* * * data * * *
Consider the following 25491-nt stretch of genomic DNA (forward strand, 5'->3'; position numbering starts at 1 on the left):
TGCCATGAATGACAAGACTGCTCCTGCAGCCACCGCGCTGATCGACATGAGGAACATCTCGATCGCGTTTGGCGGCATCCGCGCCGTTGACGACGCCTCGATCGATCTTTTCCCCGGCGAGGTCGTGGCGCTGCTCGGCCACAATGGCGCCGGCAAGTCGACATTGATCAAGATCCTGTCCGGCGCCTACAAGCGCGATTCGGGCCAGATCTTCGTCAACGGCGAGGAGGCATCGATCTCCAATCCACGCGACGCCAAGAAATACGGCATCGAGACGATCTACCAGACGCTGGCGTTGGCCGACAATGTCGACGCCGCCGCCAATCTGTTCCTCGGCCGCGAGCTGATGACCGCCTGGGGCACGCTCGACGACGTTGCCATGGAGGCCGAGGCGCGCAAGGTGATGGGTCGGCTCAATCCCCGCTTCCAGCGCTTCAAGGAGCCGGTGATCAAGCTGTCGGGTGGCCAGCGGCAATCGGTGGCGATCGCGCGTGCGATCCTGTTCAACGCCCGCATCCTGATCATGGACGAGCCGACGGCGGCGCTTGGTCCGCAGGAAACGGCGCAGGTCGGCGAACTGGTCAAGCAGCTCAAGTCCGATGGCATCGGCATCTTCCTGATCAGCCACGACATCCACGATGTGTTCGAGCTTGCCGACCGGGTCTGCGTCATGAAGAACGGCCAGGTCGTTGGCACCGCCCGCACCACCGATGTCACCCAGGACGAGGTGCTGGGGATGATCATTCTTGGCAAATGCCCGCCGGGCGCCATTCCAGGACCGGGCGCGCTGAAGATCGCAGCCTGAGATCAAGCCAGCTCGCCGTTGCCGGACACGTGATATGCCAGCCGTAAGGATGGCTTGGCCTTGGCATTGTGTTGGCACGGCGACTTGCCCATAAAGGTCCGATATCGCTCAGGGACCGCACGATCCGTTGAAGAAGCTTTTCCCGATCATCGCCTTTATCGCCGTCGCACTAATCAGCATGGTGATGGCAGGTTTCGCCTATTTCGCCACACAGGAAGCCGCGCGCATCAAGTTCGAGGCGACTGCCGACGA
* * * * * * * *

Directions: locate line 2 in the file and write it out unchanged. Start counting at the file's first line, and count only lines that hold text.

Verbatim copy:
TGCCATGAATGACAAGACTGCTCCTGCAGCCACCGCGCTGATCGACATGAGGAACATCTCGATCGCGTTTGGCGGCATCCGCGCCGTTGACGACGCCTCGATCGATCTTTTCCCCGGCGAGGTCGTGGCGCTGCTCGGCCACAATGGCGCCGGCAAGTCGACATTGATCAAGATCCTGTCCGGCGCCTACAAGCGCGATTCGGGCCAGATCTTCGTCAACGGCGAGGAGGCATCGATCTCCAATCCACGCGACGCCAAGAAATACGGCATCGAGACGATCTACCAGACGCTGGCGTTGGCCGACAATGTCGACGCCGCCGCCAATCTGTTCCTCGGCCGCGAGCTGATGACCGCCTGGGGCACGCTCGACGACGTTGCCATGGAGGCCGAGGCGCGCAAGGTGATGGGTCGGCTCAATCCCCGCTTCCAGCGCTTCAAGGAGCCGGTGATCAAGCTGTCGGGTGGCCAGCGGCAATCGGTGGCGATCGCGCGTGCGATCCTGTTCAACGCCCGCATCCTGATCATGGACGAGCCGACGGCGGCGCTTGGTCCGCAGGAAACGGCGCAGGTCGGCGAACTGGTCAAGCAGCTCAAGTCCGATGGCATCGGCATCTTCCTGATCAGCCACGACATCCACGATGTGTTCGAGCTTGCCGACCGGGTCTGCGTCATGAAGAACGGCCAGGTCGTTGGCACCGCCCGCACCACCGATGTCACCCAGGACGAGGTGCTGGGGATGATCATTCTTGGCAAATGCCCGCCGGGCGCCATTCCAGGACCGGGCGCGCTGAAGATCGCAGCCTGAGATCAAGCCAGCTCGCCGTTGCCGGACACGTGATATGCCAGCCGTAAGGATGGCTTGGCCTTGGCATTGTGTTGGCACGGCGACTTGCCCATAAAGGTCCGATATCGCTCAGGGACCGCACGATCCGTTGAAGAAGCTTTTCCCGATCATCGCCTTTATCGCCGTCGCACTAATCAGCATGGTGATGGCAGGTTTCGCCTATTTCGCCACACAGGAAGCCGCGCGCATCAAGTTCGAGGCGACTGCCGACGA